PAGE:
There’s always a difficult process when one group of people feels passionately that something needs to change, and another group of people feel that the status quo is just fine, usually (but not always) because they are not affected by the thing that the first group feels is in need of change.
What tactics should we adopt to try to bring about the change? An open letter? A declaration? A community statement? A petition? Or a pledge to boycott?
People might agree on a goal, but disagree about tactics. After all, no-one is entirely certain how a particular tactic will be received. There will always be those who complain, as described by Damon Leff,
…why are you trying to take over the Pagan community?”
Since then, the same accusation has varied between… “who gave you the authority to speak on behalf of me?”, “who gave you the right to speak on behalf of Pagans?”, “who gave you the right to decide for us?”, to “if you are going to speak for this community, you must consult us first!”.
But in case people hadn’t noticed, trying to take over the Pagan community would be a poisoned chalice.Pagans are well-known for being about as easy to organise as cats.
I for one have much better things to do with my life than to try and organise Pagans, or Wiccans, or anyone else.
All I do is to put out ideas: on how to make your Wiccan practice more inclusive, if you choose to do so, and, recently, I made a statement that I will not attend events that don’t have a code of conduct, and I invited others to join me in making that statement.
Alongside that statement, I provided links to model policies and other resources, so that there’s no need for people to reinvent the wheel. Of course people can write their policies from scratch, or completely ignore the whole idea, or have a policy that just says “don’t be a dick”, and leave it up to others to decide what “being a dick” means.
But some of us feel that it’s time to say “enough”. You can go to events with no code of conduct if you want, but I will not. That is not imposing our will on others; it’s saying what we will do in response to the situation.
Some people felt that now was not the right time for a boycott. Fair enough: your choice. However, the Pagan community has been going round and round in circles on this issue for a number of years, wringing our collective hands every time there’s a fresh abuse scandal, but in many cases, not actually doing anything to address the issue. That’s why I felt it was time to take the bull by the horns and say that I won’t go to events without a code of conduct. But one person making that statement will not be very effective. Hundreds of people making it represents a significant shift.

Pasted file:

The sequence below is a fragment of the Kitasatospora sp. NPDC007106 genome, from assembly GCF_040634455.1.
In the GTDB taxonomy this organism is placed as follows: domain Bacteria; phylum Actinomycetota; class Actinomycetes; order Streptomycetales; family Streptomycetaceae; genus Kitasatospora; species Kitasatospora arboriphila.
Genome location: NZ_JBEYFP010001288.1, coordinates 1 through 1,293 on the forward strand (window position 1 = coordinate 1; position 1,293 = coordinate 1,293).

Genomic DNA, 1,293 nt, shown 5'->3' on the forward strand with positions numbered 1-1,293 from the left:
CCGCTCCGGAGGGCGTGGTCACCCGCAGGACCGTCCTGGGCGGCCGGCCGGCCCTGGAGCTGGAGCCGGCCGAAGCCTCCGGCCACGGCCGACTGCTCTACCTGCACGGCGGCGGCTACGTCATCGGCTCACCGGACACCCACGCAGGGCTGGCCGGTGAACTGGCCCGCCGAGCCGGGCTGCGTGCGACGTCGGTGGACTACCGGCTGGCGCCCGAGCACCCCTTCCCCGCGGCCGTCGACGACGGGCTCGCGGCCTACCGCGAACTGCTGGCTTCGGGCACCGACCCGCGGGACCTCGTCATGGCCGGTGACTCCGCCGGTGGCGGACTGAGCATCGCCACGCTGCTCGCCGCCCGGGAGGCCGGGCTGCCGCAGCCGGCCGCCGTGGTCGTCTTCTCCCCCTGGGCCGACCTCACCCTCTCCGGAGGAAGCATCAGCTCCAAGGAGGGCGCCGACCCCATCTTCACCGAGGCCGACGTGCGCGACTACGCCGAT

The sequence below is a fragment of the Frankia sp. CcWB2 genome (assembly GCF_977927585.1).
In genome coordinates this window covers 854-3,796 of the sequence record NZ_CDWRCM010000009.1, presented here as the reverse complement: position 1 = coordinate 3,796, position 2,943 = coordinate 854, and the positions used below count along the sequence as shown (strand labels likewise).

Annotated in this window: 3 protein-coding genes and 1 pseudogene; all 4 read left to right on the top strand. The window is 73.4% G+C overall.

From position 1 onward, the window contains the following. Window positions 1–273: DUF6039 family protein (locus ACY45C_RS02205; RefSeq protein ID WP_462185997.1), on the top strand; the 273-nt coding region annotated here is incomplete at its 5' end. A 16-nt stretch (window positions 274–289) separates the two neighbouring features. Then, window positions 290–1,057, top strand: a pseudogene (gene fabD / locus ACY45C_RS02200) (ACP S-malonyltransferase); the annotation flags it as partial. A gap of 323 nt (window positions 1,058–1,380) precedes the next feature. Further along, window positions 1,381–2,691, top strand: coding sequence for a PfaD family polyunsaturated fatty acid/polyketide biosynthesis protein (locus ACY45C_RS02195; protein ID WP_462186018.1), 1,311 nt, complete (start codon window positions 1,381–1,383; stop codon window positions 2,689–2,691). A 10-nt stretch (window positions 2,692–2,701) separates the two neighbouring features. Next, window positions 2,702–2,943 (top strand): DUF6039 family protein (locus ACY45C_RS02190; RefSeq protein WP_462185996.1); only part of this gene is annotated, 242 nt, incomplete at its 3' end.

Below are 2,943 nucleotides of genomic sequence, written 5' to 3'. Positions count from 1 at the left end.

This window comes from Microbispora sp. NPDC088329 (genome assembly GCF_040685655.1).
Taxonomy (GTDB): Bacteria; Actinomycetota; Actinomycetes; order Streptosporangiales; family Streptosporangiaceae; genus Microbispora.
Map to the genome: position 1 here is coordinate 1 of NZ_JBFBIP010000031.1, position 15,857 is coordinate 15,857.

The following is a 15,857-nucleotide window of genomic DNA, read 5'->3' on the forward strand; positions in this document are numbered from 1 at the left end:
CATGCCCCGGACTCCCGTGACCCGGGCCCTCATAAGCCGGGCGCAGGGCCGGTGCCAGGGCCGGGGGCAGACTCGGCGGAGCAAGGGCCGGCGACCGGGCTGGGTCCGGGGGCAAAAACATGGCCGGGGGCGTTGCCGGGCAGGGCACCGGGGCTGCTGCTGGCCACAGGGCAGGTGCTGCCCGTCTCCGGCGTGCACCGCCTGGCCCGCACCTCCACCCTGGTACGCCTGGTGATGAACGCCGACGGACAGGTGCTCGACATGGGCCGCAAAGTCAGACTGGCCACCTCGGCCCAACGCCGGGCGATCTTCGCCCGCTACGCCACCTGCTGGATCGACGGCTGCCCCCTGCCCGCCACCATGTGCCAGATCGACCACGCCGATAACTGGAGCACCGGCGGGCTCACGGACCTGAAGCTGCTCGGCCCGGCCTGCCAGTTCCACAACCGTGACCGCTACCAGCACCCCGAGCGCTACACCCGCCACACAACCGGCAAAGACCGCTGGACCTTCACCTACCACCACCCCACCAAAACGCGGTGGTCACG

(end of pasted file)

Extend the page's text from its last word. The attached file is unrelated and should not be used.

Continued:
More disturbing is the people who want to misrepresent the argument for a shift towards consent culture as prudishness, “political correctness gone mad” and “no-one will ever be able to make overtures again” or “no-one will be able to hug any more”.
Of course you can hug people – just don’t jump on them and hug them without asking. Of course you can have sexy times – but isn’t sex that has been enthusiastically consented to infinitely more satisfying? (Unless of course you don’t think of your sexual partners as individuals with agency and desire…)
If you forget and hug someone without asking, they are not going to report you to the nearest “social justice warrior”. They are more likely to tell you why they found it difficult, if they even feel empowered to do that. I got a bit over-excited and hugged someone without asking, and they very gently informed me that it caused them physical pain. I apologised and promised not to do it again. All done, lesson learned.
If no-one has ever complained to you about your non-consensual hugging habits, consider why that might be. Is it because you would verbally attack them for complaining?
Other communities, like the polyamory community, BDSM community, SF/F fandom, IT conferences, have all been through similar processes of abuse scandals at large events, and discussions about consent, and have now implemented codes of conduct at events. Some of them succeeded in getting widespread adoption of codes of conduct by large numbers of people signing a pledge not to attend events without one. These are also small marginalised communities who are widely misunderstood by the general public. If they can make this change, so can we.
Consent in context
One of the best guides to what consent actually means was written by a woman who hosts sex-parties. There are two great take-aways from this article:
“Consent is always conditional on participants’ ability to revoke their consent.”
“You must be in control of, and able to revoke, your consent at all times for that consent to remain valid.”
- Pagan Consent Culture website
- Pledge not to attend large Pagan events without a code of conduct (2018)
- A sample code of conduct
- A sample safeguarding policy
- Wild Hunt (2014), Addressing safety at Pagan conventions and festivals
- Huffington Post (2017), Consent explained [by a person who hosts sex parties]
- Thorn Mooney (2015), Pagans, hugging, and the fine art of consent: a PSA
- Consent and tea
- Dowsing for Divinity (2018), Abuse happens in a culture that enables it
- What type of events need a code of conduct? [Pledge update on change.org]
- John Scalzi (2013), My new convention harassment policy
- John Scalzi (2013), Boycotts, creators and me
- John Scalzi (2016), Boycotts are supposed to hurt
If you enjoyed this post, you might like my books.